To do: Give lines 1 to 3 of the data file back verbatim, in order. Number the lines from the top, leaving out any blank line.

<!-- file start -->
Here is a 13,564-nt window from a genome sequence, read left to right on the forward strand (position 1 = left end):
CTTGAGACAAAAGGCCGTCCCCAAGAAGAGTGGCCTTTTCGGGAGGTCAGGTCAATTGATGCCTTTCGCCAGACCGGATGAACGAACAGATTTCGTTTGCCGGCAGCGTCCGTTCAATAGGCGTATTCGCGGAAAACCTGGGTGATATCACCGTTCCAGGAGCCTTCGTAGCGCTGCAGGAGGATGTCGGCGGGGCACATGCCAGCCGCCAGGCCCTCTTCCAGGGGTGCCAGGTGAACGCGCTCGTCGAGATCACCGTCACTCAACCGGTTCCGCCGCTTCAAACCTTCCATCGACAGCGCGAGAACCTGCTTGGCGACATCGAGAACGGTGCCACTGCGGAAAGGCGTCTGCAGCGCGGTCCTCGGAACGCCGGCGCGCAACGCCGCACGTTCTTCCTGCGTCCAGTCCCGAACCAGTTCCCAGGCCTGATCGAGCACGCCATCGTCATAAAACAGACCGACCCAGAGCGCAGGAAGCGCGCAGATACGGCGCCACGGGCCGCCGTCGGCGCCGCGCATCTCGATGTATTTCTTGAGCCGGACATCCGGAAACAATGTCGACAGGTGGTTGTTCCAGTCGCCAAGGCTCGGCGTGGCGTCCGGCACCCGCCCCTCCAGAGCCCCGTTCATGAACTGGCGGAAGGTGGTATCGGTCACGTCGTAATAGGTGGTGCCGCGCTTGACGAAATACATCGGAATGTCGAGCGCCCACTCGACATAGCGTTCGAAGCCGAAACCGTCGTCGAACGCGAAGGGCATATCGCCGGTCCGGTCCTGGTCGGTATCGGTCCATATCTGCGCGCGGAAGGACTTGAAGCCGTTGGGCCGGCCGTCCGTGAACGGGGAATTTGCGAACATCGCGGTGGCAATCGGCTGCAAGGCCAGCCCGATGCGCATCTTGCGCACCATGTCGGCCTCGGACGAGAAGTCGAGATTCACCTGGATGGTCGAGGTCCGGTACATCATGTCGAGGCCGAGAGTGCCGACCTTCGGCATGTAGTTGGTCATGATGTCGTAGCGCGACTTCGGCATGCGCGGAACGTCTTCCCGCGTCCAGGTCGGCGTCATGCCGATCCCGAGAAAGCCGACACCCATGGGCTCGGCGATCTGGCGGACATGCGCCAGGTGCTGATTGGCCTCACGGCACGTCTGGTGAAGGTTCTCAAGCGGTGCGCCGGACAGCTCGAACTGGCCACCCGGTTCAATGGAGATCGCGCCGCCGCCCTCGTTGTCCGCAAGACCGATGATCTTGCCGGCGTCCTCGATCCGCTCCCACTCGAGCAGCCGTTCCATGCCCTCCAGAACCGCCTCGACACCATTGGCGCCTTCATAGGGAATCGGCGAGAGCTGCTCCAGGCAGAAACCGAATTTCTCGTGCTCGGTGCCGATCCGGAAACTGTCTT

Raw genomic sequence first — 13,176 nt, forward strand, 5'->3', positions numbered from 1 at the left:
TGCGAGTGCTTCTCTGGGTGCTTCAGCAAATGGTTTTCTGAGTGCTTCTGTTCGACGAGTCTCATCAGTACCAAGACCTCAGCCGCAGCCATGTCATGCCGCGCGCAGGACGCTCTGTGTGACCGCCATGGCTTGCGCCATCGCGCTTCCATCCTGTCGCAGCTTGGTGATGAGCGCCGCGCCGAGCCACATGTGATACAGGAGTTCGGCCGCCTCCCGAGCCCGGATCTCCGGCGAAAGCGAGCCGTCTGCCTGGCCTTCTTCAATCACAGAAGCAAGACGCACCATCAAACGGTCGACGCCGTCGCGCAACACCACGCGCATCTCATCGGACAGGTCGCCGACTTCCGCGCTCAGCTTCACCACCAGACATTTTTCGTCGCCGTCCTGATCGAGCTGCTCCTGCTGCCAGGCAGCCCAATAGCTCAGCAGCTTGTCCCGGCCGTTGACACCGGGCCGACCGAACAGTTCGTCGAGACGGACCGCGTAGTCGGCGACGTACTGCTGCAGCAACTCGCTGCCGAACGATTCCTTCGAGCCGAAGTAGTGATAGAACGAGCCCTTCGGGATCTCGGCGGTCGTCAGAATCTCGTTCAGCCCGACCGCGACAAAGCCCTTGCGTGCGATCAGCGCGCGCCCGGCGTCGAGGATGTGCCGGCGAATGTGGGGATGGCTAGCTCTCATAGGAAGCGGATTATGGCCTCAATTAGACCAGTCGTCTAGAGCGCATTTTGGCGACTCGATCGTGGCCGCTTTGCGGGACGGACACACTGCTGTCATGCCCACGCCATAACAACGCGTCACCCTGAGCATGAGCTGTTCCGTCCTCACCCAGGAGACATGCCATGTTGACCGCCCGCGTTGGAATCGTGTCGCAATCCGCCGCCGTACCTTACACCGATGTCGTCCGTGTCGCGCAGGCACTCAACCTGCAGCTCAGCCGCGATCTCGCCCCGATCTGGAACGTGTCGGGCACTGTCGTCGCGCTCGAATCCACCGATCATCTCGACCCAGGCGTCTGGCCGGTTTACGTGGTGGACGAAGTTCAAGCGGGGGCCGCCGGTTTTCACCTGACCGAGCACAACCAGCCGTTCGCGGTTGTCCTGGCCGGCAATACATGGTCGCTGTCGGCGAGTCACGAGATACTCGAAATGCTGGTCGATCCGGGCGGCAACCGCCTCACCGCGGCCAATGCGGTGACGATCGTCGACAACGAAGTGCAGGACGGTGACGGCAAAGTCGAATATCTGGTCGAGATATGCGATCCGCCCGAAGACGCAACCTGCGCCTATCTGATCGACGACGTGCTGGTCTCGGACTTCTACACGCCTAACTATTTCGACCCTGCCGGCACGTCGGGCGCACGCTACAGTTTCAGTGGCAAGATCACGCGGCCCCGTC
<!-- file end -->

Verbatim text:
Here is a 13,564-nt window from a genome sequence, read left to right on the forward strand (position 1 = left end):
CTTGAGACAAAAGGCCGTCCCCAAGAAGAGTGGCCTTTTCGGGAGGTCAGGTCAATTGATGCCTTTCGCCAGACCGGATGAACGAACAGATTTCGTTTGCCGGCAGCGTCCGTTCAATAGGCGTATTCGCGGAAAACCTGGGTGATATCACCGTTCCAGGAGCCTTCGTAGCGCTGCAGGAGGATGTCGGCGGGGCACATGCCAGCCGCCAGGCCCTCTTCCAGGGGTGCCAGGTGAACGCGCTCGTCGAGATCACCGTCACTCAACCGGTTCCGCCGCTTCAAACCTTCCATCGACAGCGCGAGAACCTGCTTGGCGACATCGAGAACGGTGCCACTGCGGAAAGGCGTCTGCAGCGCGGTCCTCGGAACGCCGGCGCGCAACGCCGCACGTTCTTCCTGCGTCCAGTCCCGAACCAGTTCCCAGGCCTGATCGAGCACGCCATCGTCATAAAACAGACCGACCCAGAGCGCAGGAAGCGCGCAGATACGGCGCCACGGGCCGCCGTCGGCGCCGCGCATCTCGATGTATTTCTTGAGCCGGACATCCGGAAACAATGTCGACAGGTGGTTGTTCCAGTCGCCAAGGCTCGGCGTGGCGTCCGGCACCCGCCCCTCCAGAGCCCCGTTCATGAACTGGCGGAAGGTGGTATCGGTCACGTCGTAATAGGTGGTGCCGCGCTTGACGAAATACATCGGAATGTCGAGCGCCCACTCGACATAGCGTTCGAAGCCGAAACCGTCGTCGAACGCGAAGGGCATATCGCCGGTCCGGTCCTGGTCGGTATCGGTCCATATCTGCGCGCGGAAGGACTTGAAGCCGTTGGGCCGGCCGTCCGTGAACGGGGAATTTGCGAACATCGCGGTGGCAATCGGCTGCAAGGCCAGCCCGATGCGCATCTTGCGCACCATGTCGGCCTCGGACGAGAAGTCGAGATTCACCTGGATGGTCGAGGTCCGGTACATCATGTCGAGGCCGAGAGTGCCGACCTTCGGCATGTAGTTGGTCATGATGTCGTAGCGCGACTTCGGCATGCGCGGAACGTCTTCCCGCGTCCAGGTCGGCGTCATGCCGATCCCGAGAAAGCCGACACCCATGGGCTCGGCGATCTGGCGGACATGCGCCAGGTGCTGATTGGCCTCACGGCACGTCTGGTGAAGGTTCTCAAGCGGTGCGCCGGACAGCTCGAACTGGCCACCCGGTTCAATGGAGATCGCGCCGCCGCCCTCGTTGTCCGCAAGACCGATGATCTTGCCGGCGTCCTCGATCCGCTCCCACTCGAGCAGCCGTTCCATGCCCTCCAGAACCGCCTCGACACCATTGGCGCCTTCATAGGGAATCGGCGAGAGCTGCTCCAGGCAGAAACCGAATTTCTCGTGCTCGGTGCCGATCCGGAAACTGTCTT

Raw genomic sequence first — 13,176 nt, forward strand, 5'->3', positions numbered from 1 at the left: